Since 2000, there has been a dramatic 60% drop in malaria deaths worldwide, yet mosquitos still remain the most dangerous animal in the world, responsible for around 400,000 deaths annually.
To mark World Malaria Day, we take a look at some of the major strides m-health and technology have made in Africa in ending malaria for good.
In one of boldest use of drones seen to date, Microsoft has commissioned a fleet of drones to hunt down and capture mosquitos. Microsoft's Project Premonition aims to find mosquito hotspots by drone, scanning vast areas with ease, and then trapping them using bespoke robotic mosquito traps. Unlike other insect traps, these traps have the capacity to distinguish between mosquitos and other insects, using its 64 smart cells, which monitor specific wing movements. Once the insect has been identified as a mosquito, the cell door closes, trapping the mosquito inside and tagging it with key environmental informational data for pathogen research.
In South Africa, academics at the University of Pretoria are harnessing satellite data to predict eminent malaria outbreaks. The university is employing the use of geographic information systems and advanced satellite imaging to gauge the environmental factors that lend themselves towards a potential outbreak. This satellite data acts as an early warning system for potential malaria threats and the model has proven correct nine times out of ten in all five South African communities in which it was trialed.
The Zambian Ministry of Health has vowed to eliminate Malaria entirely by 2020, with the aid of real-time data and analytics. The Visualize No Malaria campaign in conjunction with the international health organisation PATH, analytic database developer EXASOL and data experts Tableau, seeks to empower and support health workers in the field through technology. Having access to real-time data, health workers are in a stronger position to make more informed decisions when tackling malaria outbreaks. The initiative is currently leveraging complex geospatial data loaded into the EXASOL database to model geographical features in Zambia's Southern Province, with time-series models of population density and meteorological patterns.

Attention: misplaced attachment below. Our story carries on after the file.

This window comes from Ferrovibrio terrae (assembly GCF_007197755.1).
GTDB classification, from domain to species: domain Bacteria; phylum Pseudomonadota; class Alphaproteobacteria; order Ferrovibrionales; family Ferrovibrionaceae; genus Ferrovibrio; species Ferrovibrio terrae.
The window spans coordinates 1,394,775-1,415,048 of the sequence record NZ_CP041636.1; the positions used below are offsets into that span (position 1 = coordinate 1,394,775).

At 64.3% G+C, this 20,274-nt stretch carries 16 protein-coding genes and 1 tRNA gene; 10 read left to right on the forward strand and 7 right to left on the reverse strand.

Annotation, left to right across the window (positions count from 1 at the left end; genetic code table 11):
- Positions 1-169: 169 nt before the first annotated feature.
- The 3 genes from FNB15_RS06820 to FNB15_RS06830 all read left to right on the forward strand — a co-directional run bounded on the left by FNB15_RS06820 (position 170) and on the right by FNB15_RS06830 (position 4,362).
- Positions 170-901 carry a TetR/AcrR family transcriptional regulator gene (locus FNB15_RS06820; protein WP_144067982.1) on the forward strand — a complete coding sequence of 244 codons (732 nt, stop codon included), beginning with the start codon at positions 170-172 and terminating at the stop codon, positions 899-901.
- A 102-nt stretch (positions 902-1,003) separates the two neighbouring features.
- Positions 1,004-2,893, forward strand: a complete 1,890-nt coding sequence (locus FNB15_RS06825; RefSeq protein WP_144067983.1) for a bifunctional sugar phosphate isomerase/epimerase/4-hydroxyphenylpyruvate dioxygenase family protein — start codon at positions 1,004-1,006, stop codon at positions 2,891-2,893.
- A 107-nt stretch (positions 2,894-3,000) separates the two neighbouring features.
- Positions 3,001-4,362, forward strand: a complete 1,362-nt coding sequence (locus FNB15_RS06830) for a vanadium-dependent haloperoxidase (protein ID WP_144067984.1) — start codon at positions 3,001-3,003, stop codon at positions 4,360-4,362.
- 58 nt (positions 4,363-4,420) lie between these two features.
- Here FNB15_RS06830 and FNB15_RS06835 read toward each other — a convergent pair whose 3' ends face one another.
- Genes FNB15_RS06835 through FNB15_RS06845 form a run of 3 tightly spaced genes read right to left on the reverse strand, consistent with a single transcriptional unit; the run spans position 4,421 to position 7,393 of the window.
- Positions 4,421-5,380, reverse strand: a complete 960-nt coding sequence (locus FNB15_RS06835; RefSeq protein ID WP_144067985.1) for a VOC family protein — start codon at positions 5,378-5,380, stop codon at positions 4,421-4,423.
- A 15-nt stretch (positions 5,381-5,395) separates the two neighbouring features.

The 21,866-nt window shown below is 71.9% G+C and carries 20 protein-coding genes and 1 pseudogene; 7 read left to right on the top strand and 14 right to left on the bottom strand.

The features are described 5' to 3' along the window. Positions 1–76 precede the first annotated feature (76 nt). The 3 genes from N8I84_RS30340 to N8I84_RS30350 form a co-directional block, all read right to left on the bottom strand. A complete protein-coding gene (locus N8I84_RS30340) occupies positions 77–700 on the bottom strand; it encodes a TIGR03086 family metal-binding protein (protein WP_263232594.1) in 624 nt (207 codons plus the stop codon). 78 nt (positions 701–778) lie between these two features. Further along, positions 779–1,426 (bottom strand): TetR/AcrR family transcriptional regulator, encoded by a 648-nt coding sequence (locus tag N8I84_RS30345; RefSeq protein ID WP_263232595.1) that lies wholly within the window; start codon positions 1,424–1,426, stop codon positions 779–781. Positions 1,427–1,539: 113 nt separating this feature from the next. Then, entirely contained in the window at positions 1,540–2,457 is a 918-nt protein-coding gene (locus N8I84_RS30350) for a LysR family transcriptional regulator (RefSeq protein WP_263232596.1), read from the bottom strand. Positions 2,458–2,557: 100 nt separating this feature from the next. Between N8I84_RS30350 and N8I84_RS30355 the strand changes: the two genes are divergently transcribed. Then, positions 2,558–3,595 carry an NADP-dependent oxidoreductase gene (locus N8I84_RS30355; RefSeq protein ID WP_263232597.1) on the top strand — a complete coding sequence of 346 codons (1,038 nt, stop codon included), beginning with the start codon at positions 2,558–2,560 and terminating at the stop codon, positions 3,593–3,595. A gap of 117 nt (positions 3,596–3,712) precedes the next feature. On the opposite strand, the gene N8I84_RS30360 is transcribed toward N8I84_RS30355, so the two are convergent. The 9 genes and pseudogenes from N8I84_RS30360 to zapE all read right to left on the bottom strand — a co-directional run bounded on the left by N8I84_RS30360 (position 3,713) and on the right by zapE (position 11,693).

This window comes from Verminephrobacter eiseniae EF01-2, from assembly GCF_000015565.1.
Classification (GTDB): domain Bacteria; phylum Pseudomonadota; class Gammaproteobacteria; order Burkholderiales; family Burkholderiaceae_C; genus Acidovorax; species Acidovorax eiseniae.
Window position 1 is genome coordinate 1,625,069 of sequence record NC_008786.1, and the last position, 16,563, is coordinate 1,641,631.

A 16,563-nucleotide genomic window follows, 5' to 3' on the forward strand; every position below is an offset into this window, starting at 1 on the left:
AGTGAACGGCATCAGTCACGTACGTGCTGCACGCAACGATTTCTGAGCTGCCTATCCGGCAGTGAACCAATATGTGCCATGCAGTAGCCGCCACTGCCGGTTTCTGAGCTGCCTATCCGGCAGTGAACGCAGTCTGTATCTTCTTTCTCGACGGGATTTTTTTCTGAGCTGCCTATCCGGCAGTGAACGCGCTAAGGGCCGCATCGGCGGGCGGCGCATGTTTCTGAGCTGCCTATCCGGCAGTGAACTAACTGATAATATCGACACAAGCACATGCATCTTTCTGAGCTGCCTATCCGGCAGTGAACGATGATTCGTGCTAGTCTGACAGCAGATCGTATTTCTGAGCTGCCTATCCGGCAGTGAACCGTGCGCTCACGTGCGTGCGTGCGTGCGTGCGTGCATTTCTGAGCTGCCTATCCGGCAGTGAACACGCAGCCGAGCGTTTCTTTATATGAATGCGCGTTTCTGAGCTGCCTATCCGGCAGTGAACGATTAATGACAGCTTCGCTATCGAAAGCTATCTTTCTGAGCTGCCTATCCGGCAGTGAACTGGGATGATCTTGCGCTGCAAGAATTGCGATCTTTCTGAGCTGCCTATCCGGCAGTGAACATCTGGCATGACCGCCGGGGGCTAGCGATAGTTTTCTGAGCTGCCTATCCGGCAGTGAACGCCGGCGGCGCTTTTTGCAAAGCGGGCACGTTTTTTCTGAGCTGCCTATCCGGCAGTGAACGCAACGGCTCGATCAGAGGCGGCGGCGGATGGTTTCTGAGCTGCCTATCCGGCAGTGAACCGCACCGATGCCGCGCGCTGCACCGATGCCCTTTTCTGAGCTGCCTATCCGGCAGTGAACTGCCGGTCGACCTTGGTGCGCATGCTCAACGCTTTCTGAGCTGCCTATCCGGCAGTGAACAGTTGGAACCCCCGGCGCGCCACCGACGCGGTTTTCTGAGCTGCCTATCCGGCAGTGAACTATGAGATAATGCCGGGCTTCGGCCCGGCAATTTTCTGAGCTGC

The startup and enterprise ecosystems in South Africa have combined to harness the power of the iPhone to combat malaria. SA-based Apple reseller Digiscape and London startup xRapid have developed the xRapid iPhone app and attachment that works on both compound and field microscopes. This free app uses digital imaging technology and artificial intelligence to diagnose malaria from a magnified image of microscope blood slides. The accompanying test attachment aims to be robust in design, in order to cope with harsh climates and conditions.
New diagnostic tools:
In Uganda, after multiple bouts of malaria himself, computer Science student Brian Gitta envisioned a "mobile medical center" that could swiftly diagnose malaria without the use of blood tests. Gitta and his peers developed Matibabu, a mobile app that doesn't require blood in order to diagnose malaria. The app was first developed for the Windows platform using a custom portable finger Matiscope, where a red light detects the red blood cells in the skin. This is significant as malaria-infected red blood cells have a different physical and biomedical structure to normal red blood cells. What is more is that test results take only 15 minutes to complete, with the Matibabu device costing just $20 per unit.
Many thanks to AfricaCom media partner e Health News for collaborating on this article.
If you would like to learn more about cutting edge e-health initiatives in Sub-Saharan Africa, engage with those at the frontline of Africa's healthcare sector face-to-face at a Connecting Africa event. Find out more below.
East Africa Com May 17-18, Nairobi
West Africa Com July 11-12, Dakar
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